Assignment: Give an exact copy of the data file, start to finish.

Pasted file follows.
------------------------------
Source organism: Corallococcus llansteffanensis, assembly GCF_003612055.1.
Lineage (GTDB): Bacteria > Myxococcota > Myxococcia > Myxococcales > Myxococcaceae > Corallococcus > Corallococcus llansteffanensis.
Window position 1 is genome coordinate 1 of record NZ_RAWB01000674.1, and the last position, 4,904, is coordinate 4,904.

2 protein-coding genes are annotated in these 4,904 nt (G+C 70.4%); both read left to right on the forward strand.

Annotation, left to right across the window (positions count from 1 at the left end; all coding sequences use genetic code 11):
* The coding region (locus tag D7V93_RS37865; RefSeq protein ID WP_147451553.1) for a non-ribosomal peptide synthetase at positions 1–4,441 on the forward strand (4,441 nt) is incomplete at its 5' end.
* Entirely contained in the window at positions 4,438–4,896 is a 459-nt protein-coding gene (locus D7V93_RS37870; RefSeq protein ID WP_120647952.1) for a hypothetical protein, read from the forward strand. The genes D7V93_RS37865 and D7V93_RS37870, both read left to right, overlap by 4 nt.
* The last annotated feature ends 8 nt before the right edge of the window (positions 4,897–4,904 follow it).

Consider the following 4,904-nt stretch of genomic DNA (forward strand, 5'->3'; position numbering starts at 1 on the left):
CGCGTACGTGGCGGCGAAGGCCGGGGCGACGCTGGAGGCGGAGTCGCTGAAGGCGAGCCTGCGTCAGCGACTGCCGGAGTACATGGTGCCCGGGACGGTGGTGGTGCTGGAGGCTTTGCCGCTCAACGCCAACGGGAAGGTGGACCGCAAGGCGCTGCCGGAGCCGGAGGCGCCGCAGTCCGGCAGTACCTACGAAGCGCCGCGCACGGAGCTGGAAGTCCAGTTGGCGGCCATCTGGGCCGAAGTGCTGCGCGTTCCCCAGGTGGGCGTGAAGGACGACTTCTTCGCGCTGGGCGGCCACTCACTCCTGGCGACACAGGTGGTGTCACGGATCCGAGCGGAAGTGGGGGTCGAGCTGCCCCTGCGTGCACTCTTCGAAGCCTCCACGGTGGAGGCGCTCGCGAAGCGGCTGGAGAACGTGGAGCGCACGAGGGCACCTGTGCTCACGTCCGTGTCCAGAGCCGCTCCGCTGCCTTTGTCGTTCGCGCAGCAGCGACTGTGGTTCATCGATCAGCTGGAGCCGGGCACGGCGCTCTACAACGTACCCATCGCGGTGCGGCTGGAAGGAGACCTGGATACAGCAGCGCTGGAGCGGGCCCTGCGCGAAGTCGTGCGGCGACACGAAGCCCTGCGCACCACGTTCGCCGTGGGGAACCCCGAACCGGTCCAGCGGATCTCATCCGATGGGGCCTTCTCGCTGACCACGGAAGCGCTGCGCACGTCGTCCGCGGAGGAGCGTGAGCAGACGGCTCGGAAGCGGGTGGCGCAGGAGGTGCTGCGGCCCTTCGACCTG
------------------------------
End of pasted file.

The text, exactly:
Source organism: Corallococcus llansteffanensis, assembly GCF_003612055.1.
Lineage (GTDB): Bacteria > Myxococcota > Myxococcia > Myxococcales > Myxococcaceae > Corallococcus > Corallococcus llansteffanensis.
Window position 1 is genome coordinate 1 of record NZ_RAWB01000674.1, and the last position, 4,904, is coordinate 4,904.

2 protein-coding genes are annotated in these 4,904 nt (G+C 70.4%); both read left to right on the forward strand.

Annotation, left to right across the window (positions count from 1 at the left end; all coding sequences use genetic code 11):
* The coding region (locus tag D7V93_RS37865; RefSeq protein ID WP_147451553.1) for a non-ribosomal peptide synthetase at positions 1–4,441 on the forward strand (4,441 nt) is incomplete at its 5' end.
* Entirely contained in the window at positions 4,438–4,896 is a 459-nt protein-coding gene (locus D7V93_RS37870; RefSeq protein ID WP_120647952.1) for a hypothetical protein, read from the forward strand. The genes D7V93_RS37865 and D7V93_RS37870, both read left to right, overlap by 4 nt.
* The last annotated feature ends 8 nt before the right edge of the window (positions 4,897–4,904 follow it).

Consider the following 4,904-nt stretch of genomic DNA (forward strand, 5'->3'; position numbering starts at 1 on the left):
CGCGTACGTGGCGGCGAAGGCCGGGGCGACGCTGGAGGCGGAGTCGCTGAAGGCGAGCCTGCGTCAGCGACTGCCGGAGTACATGGTGCCCGGGACGGTGGTGGTGCTGGAGGCTTTGCCGCTCAACGCCAACGGGAAGGTGGACCGCAAGGCGCTGCCGGAGCCGGAGGCGCCGCAGTCCGGCAGTACCTACGAAGCGCCGCGCACGGAGCTGGAAGTCCAGTTGGCGGCCATCTGGGCCGAAGTGCTGCGCGTTCCCCAGGTGGGCGTGAAGGACGACTTCTTCGCGCTGGGCGGCCACTCACTCCTGGCGACACAGGTGGTGTCACGGATCCGAGCGGAAGTGGGGGTCGAGCTGCCCCTGCGTGCACTCTTCGAAGCCTCCACGGTGGAGGCGCTCGCGAAGCGGCTGGAGAACGTGGAGCGCACGAGGGCACCTGTGCTCACGTCCGTGTCCAGAGCCGCTCCGCTGCCTTTGTCGTTCGCGCAGCAGCGACTGTGGTTCATCGATCAGCTGGAGCCGGGCACGGCGCTCTACAACGTACCCATCGCGGTGCGGCTGGAAGGAGACCTGGATACAGCAGCGCTGGAGCGGGCCCTGCGCGAAGTCGTGCGGCGACACGAAGCCCTGCGCACCACGTTCGCCGTGGGGAACCCCGAACCGGTCCAGCGGATCTCATCCGATGGGGCCTTCTCGCTGACCACGGAAGCGCTGCGCACGTCGTCCGCGGAGGAGCGTGAGCAGACGGCTCGGAAGCGGGTGGCGCAGGAGGTGCTGCGGCCCTTCGACCTG